Two Popes and the Holocaust
Perhaps we can’t always determine guilt from a distance.
I learned long ago that criticizing other faiths is fraught with danger. We often lack some of the pieces.
Despite what I intuit, I am not going to come to any conclusions about the behavior of Pius XII during World War II. I grew up with the demonic version, as per The Deputy. I have seen reasonable people attempt justifications that cannot be dismissed with the wave of a hand.
So I will leave his the piety of Pius to others.
Goodness, however, is something we ought to be able to recognize. It should be apparent in the conduct of Pius’ Paris representative, Angelo Roncalli, as reported by Israelinsider. Roncalli, defied direct orders from Pius not to return children who had been baptized to their people after the War, and to treat all Jewish orphans as “fair game” for conversion if they had been entrusted to the Church for safekeeping. Roncalli not only worked to reunite children with their Jewish families, but helped Jews leave Paris to join the emerging Jewish State.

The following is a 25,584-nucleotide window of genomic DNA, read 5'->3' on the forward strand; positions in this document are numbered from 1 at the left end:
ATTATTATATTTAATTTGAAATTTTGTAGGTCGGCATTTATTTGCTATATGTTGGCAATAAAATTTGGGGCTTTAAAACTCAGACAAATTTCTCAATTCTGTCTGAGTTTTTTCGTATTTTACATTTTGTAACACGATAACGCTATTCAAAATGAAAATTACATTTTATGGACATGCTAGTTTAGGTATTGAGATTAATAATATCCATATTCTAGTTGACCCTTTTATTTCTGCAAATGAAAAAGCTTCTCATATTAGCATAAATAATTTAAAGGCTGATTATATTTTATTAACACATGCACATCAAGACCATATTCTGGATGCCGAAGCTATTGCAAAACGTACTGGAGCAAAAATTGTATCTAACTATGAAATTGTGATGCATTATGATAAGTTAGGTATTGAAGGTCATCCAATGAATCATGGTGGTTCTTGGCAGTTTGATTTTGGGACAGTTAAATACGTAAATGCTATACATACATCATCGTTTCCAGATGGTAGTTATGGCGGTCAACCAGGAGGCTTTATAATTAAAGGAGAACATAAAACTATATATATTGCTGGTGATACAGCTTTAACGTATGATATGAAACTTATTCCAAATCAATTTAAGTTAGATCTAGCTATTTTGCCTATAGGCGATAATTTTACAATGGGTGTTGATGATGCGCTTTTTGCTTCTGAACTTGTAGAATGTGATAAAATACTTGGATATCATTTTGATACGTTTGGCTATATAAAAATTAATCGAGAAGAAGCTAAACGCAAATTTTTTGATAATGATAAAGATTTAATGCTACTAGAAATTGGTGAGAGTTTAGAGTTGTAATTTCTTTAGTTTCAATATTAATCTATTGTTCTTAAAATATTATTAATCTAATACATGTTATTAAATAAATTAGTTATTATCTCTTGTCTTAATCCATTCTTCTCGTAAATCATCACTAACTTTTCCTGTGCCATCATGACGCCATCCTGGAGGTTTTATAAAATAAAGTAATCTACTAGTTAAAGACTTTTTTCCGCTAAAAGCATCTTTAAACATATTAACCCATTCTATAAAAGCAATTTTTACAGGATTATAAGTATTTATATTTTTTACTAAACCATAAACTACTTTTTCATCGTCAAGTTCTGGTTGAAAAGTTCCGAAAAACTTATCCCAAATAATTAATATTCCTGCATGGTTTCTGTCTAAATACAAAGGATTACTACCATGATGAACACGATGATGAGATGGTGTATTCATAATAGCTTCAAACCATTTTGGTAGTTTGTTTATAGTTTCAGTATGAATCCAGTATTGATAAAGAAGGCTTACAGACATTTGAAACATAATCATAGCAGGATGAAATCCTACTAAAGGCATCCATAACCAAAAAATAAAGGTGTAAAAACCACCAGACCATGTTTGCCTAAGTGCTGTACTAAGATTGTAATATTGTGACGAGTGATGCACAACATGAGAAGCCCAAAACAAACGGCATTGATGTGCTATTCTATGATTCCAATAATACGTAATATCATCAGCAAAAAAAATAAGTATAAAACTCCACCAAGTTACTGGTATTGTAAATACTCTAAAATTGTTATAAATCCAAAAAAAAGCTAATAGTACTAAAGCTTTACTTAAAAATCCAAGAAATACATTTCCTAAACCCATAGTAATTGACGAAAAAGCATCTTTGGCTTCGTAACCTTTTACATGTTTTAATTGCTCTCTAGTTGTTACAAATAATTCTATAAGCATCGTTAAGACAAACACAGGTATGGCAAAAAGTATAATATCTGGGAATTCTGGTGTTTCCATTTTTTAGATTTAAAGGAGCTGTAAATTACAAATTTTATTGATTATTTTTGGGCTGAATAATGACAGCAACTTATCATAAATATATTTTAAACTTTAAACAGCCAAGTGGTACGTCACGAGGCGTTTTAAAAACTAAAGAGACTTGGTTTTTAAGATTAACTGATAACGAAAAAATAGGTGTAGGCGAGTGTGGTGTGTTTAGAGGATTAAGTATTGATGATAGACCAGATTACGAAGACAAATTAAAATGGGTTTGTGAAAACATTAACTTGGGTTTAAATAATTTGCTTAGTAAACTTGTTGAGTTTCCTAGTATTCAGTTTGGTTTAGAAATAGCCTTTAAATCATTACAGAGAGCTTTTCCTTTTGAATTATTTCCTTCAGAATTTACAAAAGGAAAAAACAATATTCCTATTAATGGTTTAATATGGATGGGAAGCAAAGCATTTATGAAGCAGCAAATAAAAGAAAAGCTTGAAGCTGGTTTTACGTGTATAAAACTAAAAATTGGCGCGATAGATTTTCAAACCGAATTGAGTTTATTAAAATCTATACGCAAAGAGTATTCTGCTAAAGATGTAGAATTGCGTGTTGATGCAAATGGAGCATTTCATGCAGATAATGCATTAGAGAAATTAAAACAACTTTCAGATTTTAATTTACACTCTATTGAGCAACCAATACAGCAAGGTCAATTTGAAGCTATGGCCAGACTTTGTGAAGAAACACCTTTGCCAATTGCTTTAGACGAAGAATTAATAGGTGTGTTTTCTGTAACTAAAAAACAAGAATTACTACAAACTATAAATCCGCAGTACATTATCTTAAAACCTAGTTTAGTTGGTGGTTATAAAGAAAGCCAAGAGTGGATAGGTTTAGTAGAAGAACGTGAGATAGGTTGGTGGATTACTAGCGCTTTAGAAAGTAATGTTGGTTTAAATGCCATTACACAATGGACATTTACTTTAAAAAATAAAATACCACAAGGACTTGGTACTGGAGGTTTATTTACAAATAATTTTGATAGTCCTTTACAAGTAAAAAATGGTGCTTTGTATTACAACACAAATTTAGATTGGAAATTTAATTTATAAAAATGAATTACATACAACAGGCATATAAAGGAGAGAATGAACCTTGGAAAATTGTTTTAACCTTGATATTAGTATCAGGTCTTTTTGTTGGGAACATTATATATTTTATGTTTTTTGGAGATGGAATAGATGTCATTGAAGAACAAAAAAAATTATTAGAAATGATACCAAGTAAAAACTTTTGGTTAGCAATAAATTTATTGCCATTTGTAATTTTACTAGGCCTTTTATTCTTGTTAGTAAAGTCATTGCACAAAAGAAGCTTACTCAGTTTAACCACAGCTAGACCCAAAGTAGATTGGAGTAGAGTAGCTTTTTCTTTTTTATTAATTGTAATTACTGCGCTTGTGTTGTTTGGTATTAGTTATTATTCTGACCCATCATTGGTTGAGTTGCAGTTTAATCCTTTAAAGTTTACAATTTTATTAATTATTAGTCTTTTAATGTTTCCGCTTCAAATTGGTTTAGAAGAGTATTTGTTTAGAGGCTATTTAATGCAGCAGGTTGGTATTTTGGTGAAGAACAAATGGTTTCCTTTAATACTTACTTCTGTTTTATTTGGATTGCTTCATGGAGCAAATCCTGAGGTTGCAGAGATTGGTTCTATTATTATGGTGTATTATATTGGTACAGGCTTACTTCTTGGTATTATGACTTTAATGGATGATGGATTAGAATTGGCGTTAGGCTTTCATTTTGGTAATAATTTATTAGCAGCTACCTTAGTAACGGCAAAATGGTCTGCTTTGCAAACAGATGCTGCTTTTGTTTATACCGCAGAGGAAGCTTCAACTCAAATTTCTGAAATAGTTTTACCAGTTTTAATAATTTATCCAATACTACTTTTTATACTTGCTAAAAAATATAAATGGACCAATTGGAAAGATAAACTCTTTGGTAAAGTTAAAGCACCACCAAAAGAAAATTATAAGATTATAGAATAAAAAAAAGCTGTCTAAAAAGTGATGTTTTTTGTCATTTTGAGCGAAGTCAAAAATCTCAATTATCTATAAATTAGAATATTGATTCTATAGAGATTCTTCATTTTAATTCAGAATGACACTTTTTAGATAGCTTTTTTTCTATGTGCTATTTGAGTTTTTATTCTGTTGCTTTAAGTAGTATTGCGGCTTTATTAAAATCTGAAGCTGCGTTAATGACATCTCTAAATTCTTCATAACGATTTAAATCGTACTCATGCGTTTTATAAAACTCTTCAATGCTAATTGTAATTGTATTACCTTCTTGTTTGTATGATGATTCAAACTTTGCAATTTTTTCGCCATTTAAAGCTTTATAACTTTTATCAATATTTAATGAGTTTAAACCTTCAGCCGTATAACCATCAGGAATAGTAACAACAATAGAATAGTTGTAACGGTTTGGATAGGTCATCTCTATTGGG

Christianity prides itself on not being “stuck” in legalism. The individual often has the right to decide when keeping to the letter of the law does not suit its spirit. Ironically, Pius seems to have played the role of the literalist, disregarding the horrific circumstances of the War and the wishes of parents who brought their children to the gates of the convent in order to save their lives, not to entrust their immortal souls to the embrace of the Church. Angelo Roncalli understood the difference.
Perhaps that is why in 1960, he placed on the agenda of the Second Vatican Council a repudiation of anti-semitism as one of his first activities as Pope John XXIII.